What’s The Difference Between Yeast, Baking Soda & Baking Powder?

18 Oct.,2022


feed additive yeast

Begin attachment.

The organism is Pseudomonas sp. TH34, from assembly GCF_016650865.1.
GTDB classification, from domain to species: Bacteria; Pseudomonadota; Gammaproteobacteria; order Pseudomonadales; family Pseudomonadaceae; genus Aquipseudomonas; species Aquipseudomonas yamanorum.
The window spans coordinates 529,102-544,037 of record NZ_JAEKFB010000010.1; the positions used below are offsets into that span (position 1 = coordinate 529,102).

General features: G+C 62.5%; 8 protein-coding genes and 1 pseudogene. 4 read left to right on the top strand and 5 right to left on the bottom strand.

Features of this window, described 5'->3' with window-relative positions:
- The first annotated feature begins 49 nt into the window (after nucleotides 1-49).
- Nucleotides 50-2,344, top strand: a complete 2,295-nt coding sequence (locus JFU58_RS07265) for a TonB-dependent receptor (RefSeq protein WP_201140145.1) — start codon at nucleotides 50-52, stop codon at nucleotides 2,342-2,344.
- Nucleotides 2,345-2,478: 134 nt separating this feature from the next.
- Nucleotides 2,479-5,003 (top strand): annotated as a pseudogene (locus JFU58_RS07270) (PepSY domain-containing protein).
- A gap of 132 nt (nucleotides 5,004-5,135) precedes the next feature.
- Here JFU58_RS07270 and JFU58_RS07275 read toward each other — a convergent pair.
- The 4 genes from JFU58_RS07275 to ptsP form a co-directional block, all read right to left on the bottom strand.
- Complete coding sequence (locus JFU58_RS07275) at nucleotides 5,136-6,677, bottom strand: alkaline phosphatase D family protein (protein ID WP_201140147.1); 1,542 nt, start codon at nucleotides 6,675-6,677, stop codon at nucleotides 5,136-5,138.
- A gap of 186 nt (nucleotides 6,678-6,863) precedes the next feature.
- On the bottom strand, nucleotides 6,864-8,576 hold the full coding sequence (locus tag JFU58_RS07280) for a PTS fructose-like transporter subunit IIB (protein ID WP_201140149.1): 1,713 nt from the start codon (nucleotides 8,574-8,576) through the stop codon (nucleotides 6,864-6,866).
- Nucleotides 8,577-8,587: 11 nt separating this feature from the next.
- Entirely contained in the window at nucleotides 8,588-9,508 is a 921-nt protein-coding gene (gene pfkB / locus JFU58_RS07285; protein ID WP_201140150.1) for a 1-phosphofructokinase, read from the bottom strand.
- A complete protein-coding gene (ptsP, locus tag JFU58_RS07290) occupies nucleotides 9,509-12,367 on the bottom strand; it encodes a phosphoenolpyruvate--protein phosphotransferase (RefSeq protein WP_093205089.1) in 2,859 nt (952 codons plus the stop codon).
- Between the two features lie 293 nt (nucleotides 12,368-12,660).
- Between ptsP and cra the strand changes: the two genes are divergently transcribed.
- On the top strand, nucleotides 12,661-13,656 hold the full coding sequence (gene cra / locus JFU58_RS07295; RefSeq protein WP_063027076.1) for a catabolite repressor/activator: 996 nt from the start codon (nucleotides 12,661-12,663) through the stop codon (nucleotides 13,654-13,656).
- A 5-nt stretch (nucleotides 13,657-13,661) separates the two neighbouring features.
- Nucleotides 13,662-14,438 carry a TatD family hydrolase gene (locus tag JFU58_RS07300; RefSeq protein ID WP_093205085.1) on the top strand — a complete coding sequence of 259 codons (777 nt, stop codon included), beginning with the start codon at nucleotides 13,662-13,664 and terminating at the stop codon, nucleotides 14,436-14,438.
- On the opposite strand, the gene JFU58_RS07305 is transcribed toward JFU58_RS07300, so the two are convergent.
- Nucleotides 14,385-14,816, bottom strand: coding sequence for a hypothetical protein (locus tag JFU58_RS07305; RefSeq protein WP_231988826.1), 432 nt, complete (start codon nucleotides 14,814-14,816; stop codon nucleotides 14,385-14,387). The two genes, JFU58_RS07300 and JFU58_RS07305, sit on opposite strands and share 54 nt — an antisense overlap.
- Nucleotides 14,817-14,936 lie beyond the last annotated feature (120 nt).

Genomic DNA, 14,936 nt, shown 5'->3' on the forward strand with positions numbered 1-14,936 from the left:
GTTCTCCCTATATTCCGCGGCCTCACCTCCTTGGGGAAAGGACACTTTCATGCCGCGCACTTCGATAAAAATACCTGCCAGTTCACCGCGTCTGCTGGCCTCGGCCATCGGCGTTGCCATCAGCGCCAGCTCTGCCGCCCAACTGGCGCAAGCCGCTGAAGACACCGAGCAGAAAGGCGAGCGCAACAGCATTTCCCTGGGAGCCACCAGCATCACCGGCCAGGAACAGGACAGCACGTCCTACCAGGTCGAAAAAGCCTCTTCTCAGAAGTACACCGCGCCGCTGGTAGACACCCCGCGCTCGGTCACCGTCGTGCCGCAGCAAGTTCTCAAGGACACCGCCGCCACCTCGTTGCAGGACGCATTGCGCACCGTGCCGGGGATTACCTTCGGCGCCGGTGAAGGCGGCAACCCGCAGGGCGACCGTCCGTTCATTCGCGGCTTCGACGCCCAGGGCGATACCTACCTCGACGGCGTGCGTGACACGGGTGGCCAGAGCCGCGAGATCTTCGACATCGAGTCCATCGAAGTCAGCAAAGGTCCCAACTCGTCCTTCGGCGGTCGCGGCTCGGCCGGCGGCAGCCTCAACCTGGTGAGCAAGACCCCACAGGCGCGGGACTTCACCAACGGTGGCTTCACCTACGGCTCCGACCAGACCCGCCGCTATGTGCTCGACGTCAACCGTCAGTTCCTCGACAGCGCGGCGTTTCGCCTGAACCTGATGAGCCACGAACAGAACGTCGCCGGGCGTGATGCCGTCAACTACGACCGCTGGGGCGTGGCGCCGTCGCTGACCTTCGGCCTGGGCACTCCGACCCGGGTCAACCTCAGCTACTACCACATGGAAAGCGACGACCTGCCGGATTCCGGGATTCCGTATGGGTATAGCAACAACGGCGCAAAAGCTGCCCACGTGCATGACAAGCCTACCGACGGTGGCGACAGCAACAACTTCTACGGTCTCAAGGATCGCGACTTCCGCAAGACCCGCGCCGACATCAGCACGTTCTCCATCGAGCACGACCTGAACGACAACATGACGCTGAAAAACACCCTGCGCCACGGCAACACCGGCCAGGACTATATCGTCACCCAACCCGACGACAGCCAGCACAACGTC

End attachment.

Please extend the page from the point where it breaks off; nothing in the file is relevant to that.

"Yeast, baking soda, and baking powder are all leavening agents used in baking. Yeast reacts with sugar, causing it to ferment. The fermentation then results in the production of carbon dioxide. The carbon dioxide gets trapped in bread dough and becomes little air bubbles responsible for making bread rise. Yeast is ideal for bread-making, because the rise happens before baking — giving you more control over the finished product — but it does require time. "For cakes, muffins, pancakes, or any other baked goods that go straight into the oven without rising, baking soda or baking powder are the way to go. Baking soda (scientific name: sodium bicarbonate) also creates carbon dioxide, and although it doesn't need resting time to start working, it does need acid. Baking soda is great for recipes that have built-in acidic elements, like lemon or buttermilk — without them, baking soda leaves behind a distinctive taste. "Baking powder is baking soda mixed with a few extra ingredients, including an acid. When you're baking a recipe that doesn't call for any acids, baking powder provides the rising power of baking soda and takes care of the chemistry part for you. Baking powder is only fully activated by heat, which is why a cake rises in the oven and not on your countertop, the way bread does." Thanks, Yasmina!